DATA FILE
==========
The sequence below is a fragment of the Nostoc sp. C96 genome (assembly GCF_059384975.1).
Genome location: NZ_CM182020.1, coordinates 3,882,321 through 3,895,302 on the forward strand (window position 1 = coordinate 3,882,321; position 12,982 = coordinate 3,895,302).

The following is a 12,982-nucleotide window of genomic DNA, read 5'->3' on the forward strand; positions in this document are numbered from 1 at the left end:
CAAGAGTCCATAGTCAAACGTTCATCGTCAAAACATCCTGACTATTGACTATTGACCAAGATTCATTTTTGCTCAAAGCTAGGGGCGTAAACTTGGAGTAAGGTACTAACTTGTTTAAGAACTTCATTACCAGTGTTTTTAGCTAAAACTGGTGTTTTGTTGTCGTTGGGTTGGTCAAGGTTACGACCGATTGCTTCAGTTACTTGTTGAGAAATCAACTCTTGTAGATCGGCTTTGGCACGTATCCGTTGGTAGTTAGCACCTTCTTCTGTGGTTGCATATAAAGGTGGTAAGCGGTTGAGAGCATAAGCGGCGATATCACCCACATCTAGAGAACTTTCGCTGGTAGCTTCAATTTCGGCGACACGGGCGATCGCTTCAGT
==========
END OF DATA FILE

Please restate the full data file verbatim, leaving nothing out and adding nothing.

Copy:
The sequence below is a fragment of the Nostoc sp. C96 genome (assembly GCF_059384975.1).
Genome location: NZ_CM182020.1, coordinates 3,882,321 through 3,895,302 on the forward strand (window position 1 = coordinate 3,882,321; position 12,982 = coordinate 3,895,302).

The following is a 12,982-nucleotide window of genomic DNA, read 5'->3' on the forward strand; positions in this document are numbered from 1 at the left end:
CAAGAGTCCATAGTCAAACGTTCATCGTCAAAACATCCTGACTATTGACTATTGACCAAGATTCATTTTTGCTCAAAGCTAGGGGCGTAAACTTGGAGTAAGGTACTAACTTGTTTAAGAACTTCATTACCAGTGTTTTTAGCTAAAACTGGTGTTTTGTTGTCGTTGGGTTGGTCAAGGTTACGACCGATTGCTTCAGTTACTTGTTGAGAAATCAACTCTTGTAGATCGGCTTTGGCACGTATCCGTTGGTAGTTAGCACCTTCTTCTGTGGTTGCATATAAAGGTGGTAAGCGGTTGAGAGCATAAGCGGCGATATCACCCACATCTAGAGAACTTTCGCTGGTAGCTTCAATTTCGGCGACACGGGCGATCGCTTCAGT